Troubleshooting Your Double Stops
Practice strategies for making double stops easier
Through my own experience and working with my violin and viola students, I've discovered a few ways to make double stops easier. Try these strategies!
System for Learning Double Stops (always follow the fingerings, regardless of which step you’re on! Stay on the earlier steps until they’re mastered, then add more. You can work simultaneously on steps 1 and 2, and on steps 3 and 4)
Bottom note alone
Top note alone
"Ghost finger" on the top note (place the fingers on both notes, but only play the bow on the lower string, so you only hear the bottom note but get the feeling of playing the fingers for both notes. Even after you know the passage well, this is a good way to check the intonation of the bottom note)
"Ghost finger" on the bottom note (place the fingers on both notes, but only play the bow on the upper string. Even after you know the passage well, this is a good way to check the intonation of the top note)
Play both notes together
Melt the notes together: Play both notes with the fingers. Begin by playing the bow on the bottom note. When you’re happy with it, rock the bow down to add the upper string. This is helpful for adjusting your intonation!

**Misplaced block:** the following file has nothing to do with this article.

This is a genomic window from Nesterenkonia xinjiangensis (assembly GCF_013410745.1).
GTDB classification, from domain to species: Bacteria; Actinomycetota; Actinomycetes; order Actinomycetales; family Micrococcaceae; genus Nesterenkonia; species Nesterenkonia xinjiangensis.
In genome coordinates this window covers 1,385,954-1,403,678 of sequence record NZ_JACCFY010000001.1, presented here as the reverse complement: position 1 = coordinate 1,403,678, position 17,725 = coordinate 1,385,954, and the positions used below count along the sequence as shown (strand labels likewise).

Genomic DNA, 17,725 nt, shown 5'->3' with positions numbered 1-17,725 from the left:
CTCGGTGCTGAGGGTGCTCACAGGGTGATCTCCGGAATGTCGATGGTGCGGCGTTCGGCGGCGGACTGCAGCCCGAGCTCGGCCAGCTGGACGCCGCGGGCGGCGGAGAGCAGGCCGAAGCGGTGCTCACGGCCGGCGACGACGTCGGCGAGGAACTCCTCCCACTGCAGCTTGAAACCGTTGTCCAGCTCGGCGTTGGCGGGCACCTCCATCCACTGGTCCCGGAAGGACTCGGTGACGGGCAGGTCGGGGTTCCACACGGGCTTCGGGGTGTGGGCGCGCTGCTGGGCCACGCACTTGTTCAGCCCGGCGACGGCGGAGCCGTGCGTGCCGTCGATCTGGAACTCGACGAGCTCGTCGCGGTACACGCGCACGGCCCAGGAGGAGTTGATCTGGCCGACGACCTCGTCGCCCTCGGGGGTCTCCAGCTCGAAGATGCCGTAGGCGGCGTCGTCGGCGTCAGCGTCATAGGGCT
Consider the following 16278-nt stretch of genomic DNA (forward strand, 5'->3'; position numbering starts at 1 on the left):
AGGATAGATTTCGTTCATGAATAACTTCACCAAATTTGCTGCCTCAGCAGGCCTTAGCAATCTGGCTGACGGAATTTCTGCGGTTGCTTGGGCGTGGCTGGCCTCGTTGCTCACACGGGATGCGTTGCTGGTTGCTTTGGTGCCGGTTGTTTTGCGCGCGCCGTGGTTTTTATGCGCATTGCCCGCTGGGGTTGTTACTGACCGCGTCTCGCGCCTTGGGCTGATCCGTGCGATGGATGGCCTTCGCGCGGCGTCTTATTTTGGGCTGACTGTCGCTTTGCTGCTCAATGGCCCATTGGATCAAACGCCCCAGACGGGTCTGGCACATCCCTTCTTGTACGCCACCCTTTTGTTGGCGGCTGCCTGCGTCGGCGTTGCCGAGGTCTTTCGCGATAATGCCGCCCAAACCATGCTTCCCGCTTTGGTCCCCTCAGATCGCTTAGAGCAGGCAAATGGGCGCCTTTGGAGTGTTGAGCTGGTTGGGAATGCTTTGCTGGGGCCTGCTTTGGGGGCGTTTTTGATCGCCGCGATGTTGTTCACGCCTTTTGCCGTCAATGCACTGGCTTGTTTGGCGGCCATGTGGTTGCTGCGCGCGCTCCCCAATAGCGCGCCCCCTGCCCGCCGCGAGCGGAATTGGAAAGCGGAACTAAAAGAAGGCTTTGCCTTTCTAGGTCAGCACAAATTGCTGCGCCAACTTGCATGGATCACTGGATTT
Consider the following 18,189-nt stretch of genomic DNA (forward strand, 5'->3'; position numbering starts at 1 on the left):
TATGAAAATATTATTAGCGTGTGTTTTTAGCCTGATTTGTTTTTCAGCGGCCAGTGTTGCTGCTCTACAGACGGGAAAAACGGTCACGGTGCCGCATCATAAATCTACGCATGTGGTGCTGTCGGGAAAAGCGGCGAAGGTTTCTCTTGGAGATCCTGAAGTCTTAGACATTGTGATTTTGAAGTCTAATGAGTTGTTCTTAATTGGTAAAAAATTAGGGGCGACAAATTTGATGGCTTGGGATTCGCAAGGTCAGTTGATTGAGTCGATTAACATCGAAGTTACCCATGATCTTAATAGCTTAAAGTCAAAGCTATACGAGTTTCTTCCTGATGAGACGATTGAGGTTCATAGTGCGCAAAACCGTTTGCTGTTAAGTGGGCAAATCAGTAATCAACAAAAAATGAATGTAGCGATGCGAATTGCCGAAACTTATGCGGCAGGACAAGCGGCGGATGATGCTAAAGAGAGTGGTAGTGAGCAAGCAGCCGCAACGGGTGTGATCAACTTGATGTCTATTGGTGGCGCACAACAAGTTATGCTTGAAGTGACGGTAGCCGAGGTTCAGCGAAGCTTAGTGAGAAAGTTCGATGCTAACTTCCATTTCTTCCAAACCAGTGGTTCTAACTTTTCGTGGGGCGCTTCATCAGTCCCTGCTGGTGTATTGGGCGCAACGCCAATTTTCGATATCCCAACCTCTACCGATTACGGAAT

Overlap bowing: Slur each double stop to the double stop before and after it. This helps train smooth movement of the fingers between double stops and avoid building in large breaks or unintentional lifts with the bow.
Jello hand: If you're struggling with tension in your hand while playing double stops, try placing your fingers lightly on the strings, as though playing harmonics. This will help you practice your finger placement while training relaxation in your hand.
Guitar position: Take your violin down to guitar position, and place the fingers in position without the bow. You can pluck the strings to test your notes if needed. This is helpful for measuring the distance between the fingers and mapping out how you plan to move between the double stops.
Test your anchor finger: Sometimes the successful intonation of a double stop can be determined by which finger you aim for, or which one you think about placing first. If your method isn't working, experiment with aiming for the other finger and see what happens!
Have you found other double stop practice strategies that work for you? Share your ideas in the comments below!